Previous slide
Next slide

Anthony Tipling-Bower

Listen to this Article

At Mt. Fuji, Japan

This 32-year-old wheelchair-using nomad has visited 40 countries so far. He runs the blog, Geordie Travels, where he writes about his experiences on the road, giving some details about accessibility in various locations around the globe. Anthony also runs the Facebook group, The World is Accessible. Although he’d wanted to become the first wheelchair user to visit every country in the world, he now has a family to consider and getting up to go at the drop of a hat is no longer his priority. For now, he is happy to check off as many countries as possible from his bucket list. At the time of writing this, Anthony was in Brazil, exploring, highlighting the good and bad in terms of access, along the way.

Best and worst travel experiences

It’s tough for me to pick just one experience, but one memory which stands out is when I drove from Newcastle-upon-Tyne to Romania, and then road-tripped with the accessible tour company Sano Touring. It was a really great feeling to know that everything was taken care of and that we could enjoy getting to know this vibrant and interesting country more intimately with a guide. We explored small towns, soaking up traditional Romanian culture and learning about the way of living there in the modern-day and in centuries gone by. It was an experience that I will always cherish, and one which I would highly recommend.

One of my worst experiences was when travelling on an evening bus in Vietnam, from Ho Chi Minh City to Mui Ne, a journey that took just shy of 5 hrs. We made a rest-stop, however there was no disabled-friendly bathroom. The bus driver was unwilling to get my wheelchair out from the luggage hold, so a guy who was working on the bus carried me out on his back, plopped me down on the ground in front of the bus, and told me to just do my business there—in front of everyone. The driver didn’t even bother to turn the bus high beam lights off to protect my modesty!

Similarly, I once had to crawl up some steps to use a bathroom stall near Siem Reap, Cambodia. As I entered the busy restroom, on my hands and knees, I looked up to witness a man deliberately peeing all over the walls and floor, entirely missing the hole in the ground. It was a very unsavory sight, made worse by the knowledge that I was next to use his cubicle—with no possibility of me standing up to avoid direct contact with it. Grim.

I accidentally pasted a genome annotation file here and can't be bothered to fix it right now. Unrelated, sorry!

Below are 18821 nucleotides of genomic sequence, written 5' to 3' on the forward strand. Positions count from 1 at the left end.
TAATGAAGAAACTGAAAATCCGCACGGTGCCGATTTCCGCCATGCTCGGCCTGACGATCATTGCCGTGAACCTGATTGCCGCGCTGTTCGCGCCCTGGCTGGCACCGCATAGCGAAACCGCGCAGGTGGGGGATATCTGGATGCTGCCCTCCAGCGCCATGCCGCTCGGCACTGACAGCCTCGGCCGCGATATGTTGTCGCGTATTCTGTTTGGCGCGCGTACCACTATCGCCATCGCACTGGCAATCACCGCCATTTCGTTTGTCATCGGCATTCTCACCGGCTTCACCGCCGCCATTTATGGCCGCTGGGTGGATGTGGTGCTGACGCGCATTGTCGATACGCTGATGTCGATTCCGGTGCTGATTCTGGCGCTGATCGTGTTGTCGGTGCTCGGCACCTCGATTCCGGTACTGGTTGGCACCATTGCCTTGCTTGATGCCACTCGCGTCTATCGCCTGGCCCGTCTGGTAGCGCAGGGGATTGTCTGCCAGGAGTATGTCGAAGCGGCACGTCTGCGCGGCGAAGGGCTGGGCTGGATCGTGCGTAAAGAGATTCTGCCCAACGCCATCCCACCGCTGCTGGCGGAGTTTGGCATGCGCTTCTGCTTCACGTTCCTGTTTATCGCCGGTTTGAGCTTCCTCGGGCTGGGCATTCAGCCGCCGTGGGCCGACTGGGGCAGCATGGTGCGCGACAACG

Must-return-to place

This one’s easy as it’s consistently remained New Zealand since the day I left its shores. New Zealand, and in particular its capital Wellington, is a place where I felt truly at home, having spent six months there in 2016, living with two separate local families. It’s also where I first had the opportunity to work in the tertiary sector, managing a fundraising campaign for WWF—something I found both extremely motivating and enjoyable. The country itself is utterly breathtaking in its beauty. Never before had I experienced such a richly diverse biosphere, yet felt completely safe and secure, knowing that nothing lurking in their wildlife was actively trying to kill me.

Taking a road trip around the South Island was one of the highlights of my life. Sprawling, jaw-dropping scenes of snow-peaked mountains, crystal clear lakes, and powerful waterfalls, plucked right from Peter Jackson’s epic blockbuster Lord of the Rings, laid out ahead of me. With every new turn in the road came another view more mesmerizing than the last, and each demanding to be photographed.

Travel or equipment advice

I don’t travel with much in the way of equipment, other than the wheelchair that I use every day. I always travel as light as possible and would encourage others to do the same if they can, especially if travelling with greater mobility needs. The less stuff you have, the less you need to try and juggle when in a hurry or stuck in a tight spot. My advice would be to write a checklist of everything you think you might need, for any serious situation you might find yourself in. Consider extra medication in case you get stranded somewhere, a backup mobile phone in case yours gets lost or stolen, a tool kit for performing wheelchair repairs, or additional sanitary products for bathroom breaks. Speaking of bathrooms, hotels are your friend when it comes to trying to find an accessible bathroom. Reputable hotel chains, such as Hilton, Marriott, etc. are bound to have toilets which are suitable for most mobility needs.

Lastly, create a budget, and then add 50% on top. Better to have too much money saved than not enough. It’s amazing how many sticky situations can be gotten out of with just a little bit of backup cash on hand.

Advice to my younger self

Although the spontaneity of traveling with no plans can be fun and exciting, sometimes planning and organising a trip can be fun. It can also ensure that you better organise your time spent away to see and do much more. All too often I would opt for winging it; there have been countless times that I’ve arrived at my destination airport, and then opened my laptop at the arrivals hall to start looking for a place to stay. It’s hectic, chaotic and stressful. My advice to my younger self would be to avoid this in favour of a more well-thought-out route. Perhaps if I had adhered to this advice earlier in my life, I may have one or two less grey hairs now.

My other advice would just be to say yes to more experiences. Worry about catching up with sleep later, and just have the time of your life while you’re still able to.

Scroll to Top